Empower women every day.
Your gift can break down barriers for women worldwide.Give Today
Posted on 12/10/2020
We are committed to empowering the poor, especially women, to lift themselves out of poverty. While we have continued our work in that area, we also realized earlier this year that poor people were facing much steeper obstacles to a better future due to the pandemic.
This spring and summer, Grameen Foundation pivoted to launch a COVID-19 Emergency Cash Relief program, in response to the millions of people who suddenly plunged into extreme poverty due to pandemic lockdowns.
We worked with several local organizations in Uganda, India, and the Philippines to identify participants, distribute mobile money payments, and provide local Community Agents with the means to safely connect participants with their accounts to receive the funds.
During the course of the COVID-19 Emergency Cash Relief program:
Here’s a breakdown of the results for the three locations.
In India, day laborers and artisans, among other informal sector workers, were devastated by the strict lockdowns imposed by the government. Grameen Foundation India and Grameen Mittras took the lead, delivering emergency relief access to these hard-hit populations, and also provided beneficiaries with financial literacy activities and health tips.
From April to June, 197 participants received cash relief to support their households, for a total of 591 beneficiaries. About two-thirds of the participants used the funds for basic needs, and another third used the money to restart or support their businesses.
Rajiya, a day laborer in Nawada, Bihar, told us, “We are daily wage laborers. Because of the virus, we are all at home unable to earn money. We are very grateful we were offered some help.”
Grameen Foundation, SECDEP, and Yakap at Halik joined forces to provide emergency relief in six different locations in the Philippines. Participants received the equivalent of $100 USD, as well as text messages with information on safe behavior, health advice, and financial tips.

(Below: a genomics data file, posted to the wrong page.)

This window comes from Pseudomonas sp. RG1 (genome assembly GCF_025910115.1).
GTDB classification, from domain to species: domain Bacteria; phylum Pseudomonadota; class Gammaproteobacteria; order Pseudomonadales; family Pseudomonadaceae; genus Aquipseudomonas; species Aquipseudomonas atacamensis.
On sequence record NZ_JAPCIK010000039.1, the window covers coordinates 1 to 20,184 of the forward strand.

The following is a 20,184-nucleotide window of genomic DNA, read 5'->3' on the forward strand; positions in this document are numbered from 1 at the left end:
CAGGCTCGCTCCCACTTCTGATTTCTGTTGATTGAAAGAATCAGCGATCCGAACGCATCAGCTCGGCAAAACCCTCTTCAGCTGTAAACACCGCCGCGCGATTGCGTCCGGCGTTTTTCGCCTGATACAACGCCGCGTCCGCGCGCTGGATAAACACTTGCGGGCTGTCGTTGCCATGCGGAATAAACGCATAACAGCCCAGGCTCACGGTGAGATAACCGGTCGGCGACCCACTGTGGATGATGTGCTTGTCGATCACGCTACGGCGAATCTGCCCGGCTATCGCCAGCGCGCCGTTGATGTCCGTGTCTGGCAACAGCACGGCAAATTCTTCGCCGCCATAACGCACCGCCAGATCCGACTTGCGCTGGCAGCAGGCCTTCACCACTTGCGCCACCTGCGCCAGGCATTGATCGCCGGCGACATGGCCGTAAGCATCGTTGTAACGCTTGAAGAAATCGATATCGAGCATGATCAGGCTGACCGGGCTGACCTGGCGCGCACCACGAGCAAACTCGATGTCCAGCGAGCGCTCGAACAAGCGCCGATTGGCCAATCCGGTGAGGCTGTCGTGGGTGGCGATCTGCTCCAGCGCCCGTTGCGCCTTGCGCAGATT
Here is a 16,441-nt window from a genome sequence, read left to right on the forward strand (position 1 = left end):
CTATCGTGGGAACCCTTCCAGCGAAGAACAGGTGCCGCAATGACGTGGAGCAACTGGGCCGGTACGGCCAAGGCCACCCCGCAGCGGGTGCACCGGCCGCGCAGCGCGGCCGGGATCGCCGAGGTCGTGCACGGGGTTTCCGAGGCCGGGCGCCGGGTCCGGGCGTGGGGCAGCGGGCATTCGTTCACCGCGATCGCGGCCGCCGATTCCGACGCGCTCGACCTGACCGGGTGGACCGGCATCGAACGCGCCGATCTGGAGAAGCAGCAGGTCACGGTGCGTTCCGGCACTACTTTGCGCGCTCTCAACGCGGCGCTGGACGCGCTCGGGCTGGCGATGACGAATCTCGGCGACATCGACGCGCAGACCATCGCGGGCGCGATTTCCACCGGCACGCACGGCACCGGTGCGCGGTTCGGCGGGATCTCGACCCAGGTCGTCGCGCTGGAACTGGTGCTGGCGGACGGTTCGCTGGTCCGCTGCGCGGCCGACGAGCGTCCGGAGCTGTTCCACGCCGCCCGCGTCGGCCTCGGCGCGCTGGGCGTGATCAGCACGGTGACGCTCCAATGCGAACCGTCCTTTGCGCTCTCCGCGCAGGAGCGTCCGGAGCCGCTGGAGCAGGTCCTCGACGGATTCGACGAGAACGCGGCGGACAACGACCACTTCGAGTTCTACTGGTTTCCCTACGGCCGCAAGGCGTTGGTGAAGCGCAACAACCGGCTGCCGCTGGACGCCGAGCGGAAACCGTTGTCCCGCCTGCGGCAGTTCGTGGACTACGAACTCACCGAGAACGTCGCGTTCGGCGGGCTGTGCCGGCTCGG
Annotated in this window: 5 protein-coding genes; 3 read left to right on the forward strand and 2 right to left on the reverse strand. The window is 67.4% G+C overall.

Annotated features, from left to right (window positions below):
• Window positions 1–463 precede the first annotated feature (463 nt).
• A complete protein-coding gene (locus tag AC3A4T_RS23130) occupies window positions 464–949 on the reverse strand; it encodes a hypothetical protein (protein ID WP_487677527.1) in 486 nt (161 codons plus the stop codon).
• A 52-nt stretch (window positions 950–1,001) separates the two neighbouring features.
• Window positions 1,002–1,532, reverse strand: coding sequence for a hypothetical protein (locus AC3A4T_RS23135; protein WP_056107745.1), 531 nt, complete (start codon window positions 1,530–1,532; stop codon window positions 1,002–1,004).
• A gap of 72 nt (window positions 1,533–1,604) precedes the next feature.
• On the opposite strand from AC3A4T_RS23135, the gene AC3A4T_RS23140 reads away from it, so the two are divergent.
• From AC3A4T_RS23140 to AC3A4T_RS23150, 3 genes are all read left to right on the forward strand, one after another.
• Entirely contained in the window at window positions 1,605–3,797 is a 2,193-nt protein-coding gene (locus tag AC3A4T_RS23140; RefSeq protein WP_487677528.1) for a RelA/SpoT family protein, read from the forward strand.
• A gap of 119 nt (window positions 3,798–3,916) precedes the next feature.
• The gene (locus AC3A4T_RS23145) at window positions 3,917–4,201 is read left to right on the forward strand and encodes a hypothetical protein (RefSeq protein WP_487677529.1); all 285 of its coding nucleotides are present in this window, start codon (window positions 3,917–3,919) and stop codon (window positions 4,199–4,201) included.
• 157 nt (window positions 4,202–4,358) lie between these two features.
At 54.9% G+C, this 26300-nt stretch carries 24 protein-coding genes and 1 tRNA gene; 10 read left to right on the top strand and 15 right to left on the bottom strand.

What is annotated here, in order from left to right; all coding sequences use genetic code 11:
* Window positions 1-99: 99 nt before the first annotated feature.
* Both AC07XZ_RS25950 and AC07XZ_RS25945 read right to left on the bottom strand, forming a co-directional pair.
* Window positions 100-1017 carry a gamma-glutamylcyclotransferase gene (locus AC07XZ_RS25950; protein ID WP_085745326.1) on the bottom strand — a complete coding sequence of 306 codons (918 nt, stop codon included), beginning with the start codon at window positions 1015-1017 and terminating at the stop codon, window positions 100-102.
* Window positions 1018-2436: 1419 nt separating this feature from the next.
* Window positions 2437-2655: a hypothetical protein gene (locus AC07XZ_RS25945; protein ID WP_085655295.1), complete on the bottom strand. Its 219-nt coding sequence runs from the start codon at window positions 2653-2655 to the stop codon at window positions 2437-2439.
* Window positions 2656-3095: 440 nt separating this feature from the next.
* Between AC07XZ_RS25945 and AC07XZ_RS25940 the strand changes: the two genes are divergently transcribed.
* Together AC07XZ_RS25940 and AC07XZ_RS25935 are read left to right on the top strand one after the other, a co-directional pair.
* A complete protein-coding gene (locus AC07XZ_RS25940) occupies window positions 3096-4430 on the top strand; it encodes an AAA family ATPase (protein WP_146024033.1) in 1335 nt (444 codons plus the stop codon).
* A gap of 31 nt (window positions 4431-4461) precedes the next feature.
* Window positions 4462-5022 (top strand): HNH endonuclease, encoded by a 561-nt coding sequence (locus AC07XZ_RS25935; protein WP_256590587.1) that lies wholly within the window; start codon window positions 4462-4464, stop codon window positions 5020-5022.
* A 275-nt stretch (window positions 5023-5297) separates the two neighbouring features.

The 180 participants were overwhelmingly women, who provided for an average household size of seven for a total of 1,260 beneficiaries. Other than basic needs such as food and medicine for their families, the participants spent their cash on their businesses, such as supplies for a sari-sari store, home repairs, and future needs.
“I’m very happy for being selected,” said Estrella, who lives in Quezon. “I bought food, especially rice, then used the cash transfer to stock up on my e-load business. The big difference that the cash transfer made was that I was able to use it for business, unlike relief goods.”
In Uganda, World Food Program food assistance has been cut by 30% due to funding shortfalls, and lockdowns have effectively shut down 90% of aid support to refugee settlements. Grameen Foundation partnered with the Rural Finance Initiative (RUFI), GSMA, MTN, and Beyonic Limited to launch this program over the course of three months. We focused on the most vulnerable people in the Bidi Bidi and Palorinya refugee settlements.
During the three-month period, 679 participants received the equivalent of $38 USD, which they used for food, medicine, and future investments in micro-businesses. With an average household size of 4.5, there were a total of 3,055 beneficiaries.
“Before receiving the money, life was not going on well in my family. There was sickness, and poor food diet. As soon as I withdrew the funds, I got treatment for my family members. I also bought some food. I started a liquid soap business,” said Stephen, one of the participants in Bidi Bidi. “The most important thing I would like to share with you is to congratulate you on your work and to acknowledge Grameen in trying to help people like me.”
Many of our recipients were able to survive lockdowns thanks to these payments. One recipient called it “an answer to a prayer.” While the pandemic hasn’t been easy for anyone, we find some comfort and hope that for the world’s most vulnerable, this initiative has made their lives a little less difficult.